Tunnel of contradictions

I am coming out of lockdown. There is light at the end of the tunnel, but at the moment I can’t quite make out how long the tunnel is. Nor how wide, come to that: in many respects it is a tunnel of contradictions, with rough walls and large patches of damp.

And as the tunnel progresses, I have a growing suspicion that many of the other people in it with me are from a completely different species. I mean, would you queue up for four hours in the blazing sun to buy a flatpack from IKEA? Four hours? Really?

And would you go to a world-famous beach and jostle together with like-minded enlightened gentry, while encouraging people to jump from a nearby cliff and stand a good chance of killing themselves? 

Would you gather in small groups and shout at each other from a foot or two away as though you were a character in EastEnders or Coronation Street?

Would you discard assorted unsavoury litter by the side of footpaths in as yet unspoiled countryside? 

Admittedly the litter-sprinklers have been encouraged by the interesting decision to keep public lavatories closed in many areas. There seems to be an opinion rife in some management areas that people go to the loo as a way of passing the time. So in schools “bubbles” of pupils are being allocated a specific time to go to the toilet. This ignores the basic human biological fact about going to the loo, which is that you go when you need to, and there are times when you need to go.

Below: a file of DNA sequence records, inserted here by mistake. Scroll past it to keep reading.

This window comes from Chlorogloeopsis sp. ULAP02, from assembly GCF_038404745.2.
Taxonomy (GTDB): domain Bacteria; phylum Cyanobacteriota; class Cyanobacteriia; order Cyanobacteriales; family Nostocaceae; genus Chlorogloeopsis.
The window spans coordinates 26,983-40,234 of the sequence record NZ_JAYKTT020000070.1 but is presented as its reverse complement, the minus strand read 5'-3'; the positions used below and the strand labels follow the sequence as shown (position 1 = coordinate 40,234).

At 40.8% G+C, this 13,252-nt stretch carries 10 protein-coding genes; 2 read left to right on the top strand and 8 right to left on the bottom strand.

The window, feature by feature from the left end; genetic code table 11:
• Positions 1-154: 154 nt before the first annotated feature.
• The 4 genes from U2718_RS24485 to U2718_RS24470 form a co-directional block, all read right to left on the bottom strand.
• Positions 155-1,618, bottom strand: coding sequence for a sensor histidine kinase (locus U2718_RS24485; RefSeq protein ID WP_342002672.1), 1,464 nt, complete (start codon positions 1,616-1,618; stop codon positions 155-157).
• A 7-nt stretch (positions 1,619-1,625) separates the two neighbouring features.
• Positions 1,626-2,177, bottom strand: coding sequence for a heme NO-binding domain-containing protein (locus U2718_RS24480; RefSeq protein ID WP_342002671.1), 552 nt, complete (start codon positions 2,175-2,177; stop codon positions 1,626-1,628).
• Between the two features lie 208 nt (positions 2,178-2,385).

This was brought home to me a while ago on an EasyJet plane back from Israel, already poorly provided for on the toilet front, where whenever we hit a bit of minor turbulence, we were told that the toilets could not be used for the next half hour. So what were we supposed to do? Play video games instead?

I am also a bit nervous about that light I can see. What kind of a light is it? The nearer we get to it, the more it seems like a world designed for young and fit people – the sort who have been joggling and cycling their way vigorously through the pandemic. 

I am over 70. I may have mentioned this before. Although I walk a lot (and many of my age simply can’t), using a car makes life much easier in many respects. It’s also safer, when roads are uncluttered by distracting features like road bumps and contraflows. So why do post-pandemic plans centre on more cycle lanes and wider pavements, especially when we are being discouraged from using public transport in case we breathe on each other.

Interesting thing, breathing. Apparently gasping joggers and cyclists are no risk, but allowing people to get in a church and sing could be disastrous. I can only assume that people putting this view forward have not been in a church for a few years. 

Praying of course, is even more risky. I hope I don’t have to explain to you why that is.